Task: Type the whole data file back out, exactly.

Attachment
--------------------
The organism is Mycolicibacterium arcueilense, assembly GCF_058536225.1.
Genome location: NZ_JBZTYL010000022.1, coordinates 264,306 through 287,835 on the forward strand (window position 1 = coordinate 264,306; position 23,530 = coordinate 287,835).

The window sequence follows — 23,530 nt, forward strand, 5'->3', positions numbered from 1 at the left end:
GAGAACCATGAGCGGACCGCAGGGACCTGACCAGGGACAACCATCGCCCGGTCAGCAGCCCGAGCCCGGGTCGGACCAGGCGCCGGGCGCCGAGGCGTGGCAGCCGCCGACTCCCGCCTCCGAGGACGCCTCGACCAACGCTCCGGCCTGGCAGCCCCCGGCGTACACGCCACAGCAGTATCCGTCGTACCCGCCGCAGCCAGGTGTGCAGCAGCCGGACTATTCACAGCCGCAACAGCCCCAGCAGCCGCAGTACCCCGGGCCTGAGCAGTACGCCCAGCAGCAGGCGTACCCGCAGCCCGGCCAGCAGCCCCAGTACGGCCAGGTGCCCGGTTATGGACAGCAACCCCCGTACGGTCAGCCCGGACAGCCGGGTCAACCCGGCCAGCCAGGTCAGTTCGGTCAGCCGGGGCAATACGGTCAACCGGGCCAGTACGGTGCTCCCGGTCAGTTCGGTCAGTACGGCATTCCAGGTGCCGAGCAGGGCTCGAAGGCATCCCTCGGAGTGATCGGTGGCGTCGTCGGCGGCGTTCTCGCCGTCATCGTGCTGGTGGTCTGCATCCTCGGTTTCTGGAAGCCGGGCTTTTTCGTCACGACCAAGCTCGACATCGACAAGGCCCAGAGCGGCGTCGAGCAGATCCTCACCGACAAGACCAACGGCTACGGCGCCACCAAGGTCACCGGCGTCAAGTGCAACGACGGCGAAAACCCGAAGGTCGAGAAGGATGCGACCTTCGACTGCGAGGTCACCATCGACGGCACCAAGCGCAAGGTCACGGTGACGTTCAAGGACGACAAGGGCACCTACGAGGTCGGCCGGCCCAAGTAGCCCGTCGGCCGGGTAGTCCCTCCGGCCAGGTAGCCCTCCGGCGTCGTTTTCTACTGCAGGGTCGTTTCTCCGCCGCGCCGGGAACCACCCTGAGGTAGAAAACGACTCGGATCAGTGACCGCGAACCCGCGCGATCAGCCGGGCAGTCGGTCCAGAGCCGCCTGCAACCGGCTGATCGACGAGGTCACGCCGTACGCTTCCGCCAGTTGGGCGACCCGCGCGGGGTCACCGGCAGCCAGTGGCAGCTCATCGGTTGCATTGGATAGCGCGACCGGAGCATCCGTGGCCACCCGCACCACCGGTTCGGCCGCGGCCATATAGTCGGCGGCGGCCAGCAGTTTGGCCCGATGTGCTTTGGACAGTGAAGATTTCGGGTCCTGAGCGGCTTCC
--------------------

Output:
The organism is Mycolicibacterium arcueilense, assembly GCF_058536225.1.
Genome location: NZ_JBZTYL010000022.1, coordinates 264,306 through 287,835 on the forward strand (window position 1 = coordinate 264,306; position 23,530 = coordinate 287,835).

The window sequence follows — 23,530 nt, forward strand, 5'->3', positions numbered from 1 at the left end:
GAGAACCATGAGCGGACCGCAGGGACCTGACCAGGGACAACCATCGCCCGGTCAGCAGCCCGAGCCCGGGTCGGACCAGGCGCCGGGCGCCGAGGCGTGGCAGCCGCCGACTCCCGCCTCCGAGGACGCCTCGACCAACGCTCCGGCCTGGCAGCCCCCGGCGTACACGCCACAGCAGTATCCGTCGTACCCGCCGCAGCCAGGTGTGCAGCAGCCGGACTATTCACAGCCGCAACAGCCCCAGCAGCCGCAGTACCCCGGGCCTGAGCAGTACGCCCAGCAGCAGGCGTACCCGCAGCCCGGCCAGCAGCCCCAGTACGGCCAGGTGCCCGGTTATGGACAGCAACCCCCGTACGGTCAGCCCGGACAGCCGGGTCAACCCGGCCAGCCAGGTCAGTTCGGTCAGCCGGGGCAATACGGTCAACCGGGCCAGTACGGTGCTCCCGGTCAGTTCGGTCAGTACGGCATTCCAGGTGCCGAGCAGGGCTCGAAGGCATCCCTCGGAGTGATCGGTGGCGTCGTCGGCGGCGTTCTCGCCGTCATCGTGCTGGTGGTCTGCATCCTCGGTTTCTGGAAGCCGGGCTTTTTCGTCACGACCAAGCTCGACATCGACAAGGCCCAGAGCGGCGTCGAGCAGATCCTCACCGACAAGACCAACGGCTACGGCGCCACCAAGGTCACCGGCGTCAAGTGCAACGACGGCGAAAACCCGAAGGTCGAGAAGGATGCGACCTTCGACTGCGAGGTCACCATCGACGGCACCAAGCGCAAGGTCACGGTGACGTTCAAGGACGACAAGGGCACCTACGAGGTCGGCCGGCCCAAGTAGCCCGTCGGCCGGGTAGTCCCTCCGGCCAGGTAGCCCTCCGGCGTCGTTTTCTACTGCAGGGTCGTTTCTCCGCCGCGCCGGGAACCACCCTGAGGTAGAAAACGACTCGGATCAGTGACCGCGAACCCGCGCGATCAGCCGGGCAGTCGGTCCAGAGCCGCCTGCAACCGGCTGATCGACGAGGTCACGCCGTACGCTTCCGCCAGTTGGGCGACCCGCGCGGGGTCACCGGCAGCCAGTGGCAGCTCATCGGTTGCATTGGATAGCGCGACCGGAGCATCCGTGGCCACCCGCACCACCGGTTCGGCCGCGGCCATATAGTCGGCGGCGGCCAGCAGTTTGGCCCGATGTGCTTTGGACAGTGAAGATTTCGGGTCCTGAGCGGCTTCC